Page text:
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Flanked by jury members Cate Blanchett, Kristen Stewart, Lea Seydoux and Ava DuVernay, Cannes Film Festival artistic director Thierry Fremaux signed a pledge Monday to increase transparency and promote gender equality during a midday ceremony.
The room went wild when the jury entered the room with Fremaux, announced by French director Celine Sciamma.
Fremaux noted that it was three men signing the pledge, as he was joined onstage by incoming Director’s Fortnight director Paolo Moretti and Critics’ Week head Charles Tesson who joined in the vow to increase parity in their sidebars. Film festival president Pierre Lescure also sat in the audience.
“We will be more engaged,” said Fremaux in his remarks. “We must question our history and our habits. The world has changed and needs to change even more.”
The room was in a celebratory mood, with the crowd loudly cheering Fremaux and singing “Happy Birthday” to jury president Blanchett.
“When we have a struggle and that struggle is taken up by someone, that is a victory. It’s about uniting, not dividing,” said director Rebecca Zlotowski regarding Fremaux’s participation. “We are happy that Thierry Fremaux is such a strong supporter. Without Thierry Fremaux saying yes to the pledge, without saying yes to the stairs, we wouldn’t be here. If he’s part of the problem, he is part of the solution as well.”
Zlotowski was referring to the protest held Saturday night on the steps of the Palais, when 82 women stood in silence to call attention to the low number of women who have ever been in official competition.
“It is fundamental for the festival to be part of this,” said Seydoux after the signing ceremony.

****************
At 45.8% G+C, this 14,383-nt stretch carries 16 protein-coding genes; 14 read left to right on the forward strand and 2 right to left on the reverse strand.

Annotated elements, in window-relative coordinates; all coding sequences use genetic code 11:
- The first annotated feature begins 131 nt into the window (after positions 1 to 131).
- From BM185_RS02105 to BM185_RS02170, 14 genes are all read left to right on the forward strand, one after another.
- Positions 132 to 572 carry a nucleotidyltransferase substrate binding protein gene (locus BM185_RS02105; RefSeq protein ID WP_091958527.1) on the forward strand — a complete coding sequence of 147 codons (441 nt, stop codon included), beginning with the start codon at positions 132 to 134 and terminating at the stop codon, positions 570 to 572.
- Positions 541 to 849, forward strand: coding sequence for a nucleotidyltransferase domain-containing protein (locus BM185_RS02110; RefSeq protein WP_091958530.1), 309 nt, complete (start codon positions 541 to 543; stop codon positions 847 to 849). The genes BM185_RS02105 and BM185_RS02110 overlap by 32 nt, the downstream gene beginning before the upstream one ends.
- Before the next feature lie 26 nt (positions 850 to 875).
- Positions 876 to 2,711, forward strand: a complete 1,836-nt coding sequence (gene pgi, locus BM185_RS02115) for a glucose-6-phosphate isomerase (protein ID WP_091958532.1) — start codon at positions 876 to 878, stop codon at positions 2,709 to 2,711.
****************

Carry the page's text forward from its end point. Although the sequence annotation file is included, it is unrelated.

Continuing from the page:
The new measures will be threefold, with the festival committing to: (1) providing research and gender statistics on film submissions; (2) ensuring transparency on the selection committee; and (3) having parity of representation on the executive board.
The new pledge, dubbed the “Programming Pledge for Parity and Inclusion in Cinema Festivals,” was created by 5050×2020, the French group behind Saturday’s women’s march on the steps of the Palais, aims to sign on other festivals. Toronto, Locarno and San Sebastian have already agreed to sign, organizers said, and will host events during their respective film festivals later in the year. “Let’s make it global, let’s make it part of something bigger,” Sciamma said.
The ceremony followed a talk led by Zlotowski and Sciamma with representatives from Time’s Up U.S., Time’s Up U.K., Dissenso Comune (Italy), CIMA (Spain) and Greek Women’s Wave.
While members of the crowd called out Fremaux for historically not including women in the selection and downplaying the festival’s responsibility for promoting gender parity, Zlotowski said Fremaux should be an ally.
Time’s Up co-founder and CAA motion picture agent Maha Dakhil addressed the Time’s Up launch at the Golden Globes. “People kept saying it’s a Globes stunt,” she said of the black dress red-carpet launch of the organization. “It’s not a Globes stunt because it is something in every woman’s heart right now, and it’s going to carry on and on and on,” she said.
“We are forever grateful to our actresses,” said Dakhil. Eight actresses signed up as Time’s Up spokespeople at the awards, including Jessica Chastain, Emma Stone and Meryl Streep. “They really put themselves on the line for this movement, for their sisters, not just for each other but for women around the world. They put their faces and their names and the exposure and the attention that brings is not always positive.”
French minister of culture Francoise Nyssen also announced a conference on gender equality set for late June in Paris. Nyssen said the festival “holds the keys” to moving women forward, not just in film but in a variety of industries. “We must fight against the temptation to return to the past for our daughters and our grand daughters. We have a responsibility.”
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